It’s that colourful time of year again, when the Gauteng cities of Pretoria and Johannesburg turn a wonderful shade of purple. During October the Jacaranda tree becomes a staple of Instagram attention, but do you know the history behind this tree? Rothe Plantscapers have put together a few fun facts about our beloved Jacaranda tree.
The Jacaranda tree is actually classified as an invasive exotic plant and are prohibited from propagation and planting by law. So no, they are not actually meant to be here. So how did they get here?
Jacarandas are originally indigenous to South America, but their history in South Africa can be traced back to as early as 1880, when they were imported from Argentina and later Brazil. There are a few tales about their origin.
Before the discovery of gold on the Witwatersrand in 1886, there were several farmers already in the area. These farmers brought with them seeds from the Cape and planted oak, walnut and our jacaranda trees.
Tree entrepreneur William Nelson, who’s business was known as Nelsonia Nurseries, apparently planted around 106 kilometres of trees along the streets of the then newly established suburb of Kensington. The task took around six months to complete, which is a feat in itself. It’s believed to be the first time in South Africa that street trees were planted on such a large scale.
It is also believed that In the 1880’s two jacaranda trees were originally planted in the garden of Myrtle lodge owned by a Mr JD Cilliers, but today is known as the Sunnyside School in Arcadia. There is even a plaque which has been created to commemorate this occasion.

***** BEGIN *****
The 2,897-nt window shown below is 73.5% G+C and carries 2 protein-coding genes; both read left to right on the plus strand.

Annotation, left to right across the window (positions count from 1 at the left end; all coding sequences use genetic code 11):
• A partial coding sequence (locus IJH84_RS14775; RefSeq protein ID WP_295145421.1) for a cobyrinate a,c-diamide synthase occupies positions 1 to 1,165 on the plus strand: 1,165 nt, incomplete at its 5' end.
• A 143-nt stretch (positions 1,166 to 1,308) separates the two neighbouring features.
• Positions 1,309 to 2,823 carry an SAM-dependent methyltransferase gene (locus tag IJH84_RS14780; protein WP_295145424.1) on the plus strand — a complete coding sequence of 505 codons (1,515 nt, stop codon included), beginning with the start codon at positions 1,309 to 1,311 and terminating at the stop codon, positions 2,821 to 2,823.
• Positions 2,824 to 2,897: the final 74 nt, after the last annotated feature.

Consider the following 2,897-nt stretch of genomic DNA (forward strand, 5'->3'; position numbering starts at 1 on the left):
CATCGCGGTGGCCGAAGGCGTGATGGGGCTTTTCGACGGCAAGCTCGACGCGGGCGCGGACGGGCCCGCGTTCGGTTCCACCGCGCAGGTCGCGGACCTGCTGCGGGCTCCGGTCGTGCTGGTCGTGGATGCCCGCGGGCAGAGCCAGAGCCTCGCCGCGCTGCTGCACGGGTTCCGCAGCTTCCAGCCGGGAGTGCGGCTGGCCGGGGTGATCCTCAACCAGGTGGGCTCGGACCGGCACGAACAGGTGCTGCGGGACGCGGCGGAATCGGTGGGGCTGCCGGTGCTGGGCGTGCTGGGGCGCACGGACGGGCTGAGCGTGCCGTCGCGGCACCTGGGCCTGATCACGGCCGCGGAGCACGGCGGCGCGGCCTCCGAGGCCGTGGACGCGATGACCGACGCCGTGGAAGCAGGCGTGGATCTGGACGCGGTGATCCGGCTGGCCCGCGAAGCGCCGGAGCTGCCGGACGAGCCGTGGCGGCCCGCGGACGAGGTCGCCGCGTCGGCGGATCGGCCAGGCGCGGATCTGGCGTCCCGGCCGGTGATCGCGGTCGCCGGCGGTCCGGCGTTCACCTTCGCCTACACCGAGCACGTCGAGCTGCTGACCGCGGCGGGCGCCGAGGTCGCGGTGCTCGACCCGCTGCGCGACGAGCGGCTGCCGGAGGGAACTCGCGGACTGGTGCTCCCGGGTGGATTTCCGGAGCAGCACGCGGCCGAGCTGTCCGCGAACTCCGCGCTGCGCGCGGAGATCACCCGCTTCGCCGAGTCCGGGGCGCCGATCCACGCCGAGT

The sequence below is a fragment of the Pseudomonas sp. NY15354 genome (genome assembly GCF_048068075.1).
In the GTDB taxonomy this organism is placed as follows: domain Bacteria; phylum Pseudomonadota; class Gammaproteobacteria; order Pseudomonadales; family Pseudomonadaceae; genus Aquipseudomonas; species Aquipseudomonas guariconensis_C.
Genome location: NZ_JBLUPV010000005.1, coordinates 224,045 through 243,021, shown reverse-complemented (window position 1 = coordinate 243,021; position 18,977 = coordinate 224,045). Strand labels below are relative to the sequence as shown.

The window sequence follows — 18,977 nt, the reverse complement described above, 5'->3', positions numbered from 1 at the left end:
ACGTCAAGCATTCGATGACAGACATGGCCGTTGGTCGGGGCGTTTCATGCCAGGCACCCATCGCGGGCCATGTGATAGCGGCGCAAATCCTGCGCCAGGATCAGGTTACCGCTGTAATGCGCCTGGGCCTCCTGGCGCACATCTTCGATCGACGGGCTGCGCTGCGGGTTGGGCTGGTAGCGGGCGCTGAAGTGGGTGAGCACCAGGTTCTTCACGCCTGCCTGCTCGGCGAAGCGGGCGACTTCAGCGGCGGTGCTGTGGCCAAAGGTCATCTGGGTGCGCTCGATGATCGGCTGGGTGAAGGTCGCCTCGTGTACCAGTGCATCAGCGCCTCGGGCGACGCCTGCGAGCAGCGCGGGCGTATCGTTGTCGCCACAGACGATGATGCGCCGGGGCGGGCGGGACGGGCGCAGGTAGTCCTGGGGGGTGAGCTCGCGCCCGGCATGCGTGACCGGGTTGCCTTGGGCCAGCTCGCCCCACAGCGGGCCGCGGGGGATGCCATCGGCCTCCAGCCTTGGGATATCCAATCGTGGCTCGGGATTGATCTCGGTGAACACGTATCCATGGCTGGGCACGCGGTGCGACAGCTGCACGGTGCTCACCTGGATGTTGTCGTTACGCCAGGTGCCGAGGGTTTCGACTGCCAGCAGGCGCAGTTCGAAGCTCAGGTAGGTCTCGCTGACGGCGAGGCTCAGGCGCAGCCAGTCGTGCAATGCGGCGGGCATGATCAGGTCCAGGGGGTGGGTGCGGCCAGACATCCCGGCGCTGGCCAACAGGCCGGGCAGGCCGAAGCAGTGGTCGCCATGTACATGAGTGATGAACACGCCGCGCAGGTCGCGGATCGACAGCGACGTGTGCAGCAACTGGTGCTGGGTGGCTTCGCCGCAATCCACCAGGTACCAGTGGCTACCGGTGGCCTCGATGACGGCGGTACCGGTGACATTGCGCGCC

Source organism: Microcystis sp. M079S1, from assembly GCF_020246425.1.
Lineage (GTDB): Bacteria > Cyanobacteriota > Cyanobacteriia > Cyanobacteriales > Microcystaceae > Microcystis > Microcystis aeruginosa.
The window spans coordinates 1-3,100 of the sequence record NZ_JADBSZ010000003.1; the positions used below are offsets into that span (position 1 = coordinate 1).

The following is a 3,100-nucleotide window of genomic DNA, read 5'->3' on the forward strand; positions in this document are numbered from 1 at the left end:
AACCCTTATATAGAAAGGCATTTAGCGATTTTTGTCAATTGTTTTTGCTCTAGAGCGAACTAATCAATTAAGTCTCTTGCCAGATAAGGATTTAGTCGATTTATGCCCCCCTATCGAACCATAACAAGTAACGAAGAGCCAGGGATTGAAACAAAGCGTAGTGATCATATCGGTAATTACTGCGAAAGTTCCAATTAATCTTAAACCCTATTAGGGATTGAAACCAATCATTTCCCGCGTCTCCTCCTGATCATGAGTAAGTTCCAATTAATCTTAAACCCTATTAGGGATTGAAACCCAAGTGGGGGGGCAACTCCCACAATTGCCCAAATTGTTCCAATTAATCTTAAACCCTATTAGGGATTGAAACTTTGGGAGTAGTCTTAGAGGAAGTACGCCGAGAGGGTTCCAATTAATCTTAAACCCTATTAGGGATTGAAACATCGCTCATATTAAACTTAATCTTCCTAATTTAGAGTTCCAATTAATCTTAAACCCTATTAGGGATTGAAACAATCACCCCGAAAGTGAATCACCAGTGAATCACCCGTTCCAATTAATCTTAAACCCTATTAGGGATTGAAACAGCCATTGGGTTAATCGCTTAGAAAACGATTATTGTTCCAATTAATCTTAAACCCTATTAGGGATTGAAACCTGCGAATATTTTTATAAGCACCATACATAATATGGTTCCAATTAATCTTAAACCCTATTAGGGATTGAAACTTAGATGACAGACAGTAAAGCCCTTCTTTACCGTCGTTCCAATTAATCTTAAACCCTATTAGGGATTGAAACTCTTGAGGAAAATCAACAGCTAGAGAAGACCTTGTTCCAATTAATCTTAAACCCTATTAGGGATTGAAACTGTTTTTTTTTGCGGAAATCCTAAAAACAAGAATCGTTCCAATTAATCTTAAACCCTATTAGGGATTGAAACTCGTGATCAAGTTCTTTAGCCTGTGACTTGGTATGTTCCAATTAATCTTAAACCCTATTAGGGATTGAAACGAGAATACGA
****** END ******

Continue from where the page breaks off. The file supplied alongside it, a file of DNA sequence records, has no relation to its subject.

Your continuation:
With almost 16% of urban tree’s in Pretoria thought to be Jacaranda’s(around 65 000 individual trees), it is safe to say that although they may not have originated in Africa, they sure did thrive here.
Which City has more Jacaranda Trees?
Johannesburg may enjoy a purple cover second to only one, Pretoria. The colour purple and the name Jacaranda have become synonymous with many brands in the city of Pretoria and its ideal growing conditions for many plant and flowers have really aided in its take-over of the city of Tshwane.
The Good, The Bad and the Pretty
The good is apparently the tree serves a great purpose in aiding with the effect of car emissions (for more info on that click here), the bad is that when they drop their flowers towards the end of the seasons in mass, the roads tend to turn into a slippery gold mine for motor insurance companies. So be careful out there and drive with caution, Jacarandas tend to make the road incredibly slippery whilst you are ogling the sites these incredible trees create.
Jacaranda FM, take their name and brand colour from this prolific tree
The White Jacaranda
In Groenkloofs Herbert Baker (The man responsible for the Union Buildings design) Street there are almost 100 white Jacaranda trees which were imported by a local Pretoria resident.
As we previously stated, the Jacaranda tree is lucky to have a life span of over 200 years. So we are going to be able to enjoy their purple haze for a while more. We’d like to encourage everyone to take their favourite image of their Jacaranda laden street or vista and tag us #RothePlantscapers on Instagram.